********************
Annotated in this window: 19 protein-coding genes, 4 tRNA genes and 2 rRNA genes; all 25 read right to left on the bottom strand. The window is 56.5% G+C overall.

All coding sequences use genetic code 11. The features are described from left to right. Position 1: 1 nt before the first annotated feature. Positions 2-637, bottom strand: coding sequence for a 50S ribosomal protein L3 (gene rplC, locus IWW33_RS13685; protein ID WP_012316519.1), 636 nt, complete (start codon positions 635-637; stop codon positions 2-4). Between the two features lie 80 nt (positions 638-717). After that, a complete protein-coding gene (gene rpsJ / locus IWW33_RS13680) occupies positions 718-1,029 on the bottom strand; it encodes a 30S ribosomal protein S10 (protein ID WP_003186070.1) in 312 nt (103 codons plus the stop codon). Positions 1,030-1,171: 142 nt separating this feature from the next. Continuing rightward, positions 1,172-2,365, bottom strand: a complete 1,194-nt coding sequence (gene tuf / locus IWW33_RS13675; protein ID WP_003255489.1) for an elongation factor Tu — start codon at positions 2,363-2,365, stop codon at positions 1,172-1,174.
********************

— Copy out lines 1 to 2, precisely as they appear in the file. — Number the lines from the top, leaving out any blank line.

Annotated in this window: 19 protein-coding genes, 4 tRNA genes and 2 rRNA genes; all 25 read right to left on the bottom strand. The window is 56.5% G+C overall.

All coding sequences use genetic code 11. The features are described from left to right. Position 1: 1 nt before the first annotated feature. Positions 2-637, bottom strand: coding sequence for a 50S ribosomal protein L3 (gene rplC, locus IWW33_RS13685; protein ID WP_012316519.1), 636 nt, complete (start codon positions 635-637; stop codon positions 2-4). Between the two features lie 80 nt (positions 638-717). After that, a complete protein-coding gene (gene rpsJ / locus IWW33_RS13680) occupies positions 718-1,029 on the bottom strand; it encodes a 30S ribosomal protein S10 (protein ID WP_003186070.1) in 312 nt (103 codons plus the stop codon). Positions 1,030-1,171: 142 nt separating this feature from the next. Continuing rightward, positions 1,172-2,365, bottom strand: a complete 1,194-nt coding sequence (gene tuf / locus IWW33_RS13675; protein ID WP_003255489.1) for an elongation factor Tu — start codon at positions 2,363-2,365, stop codon at positions 1,172-1,174.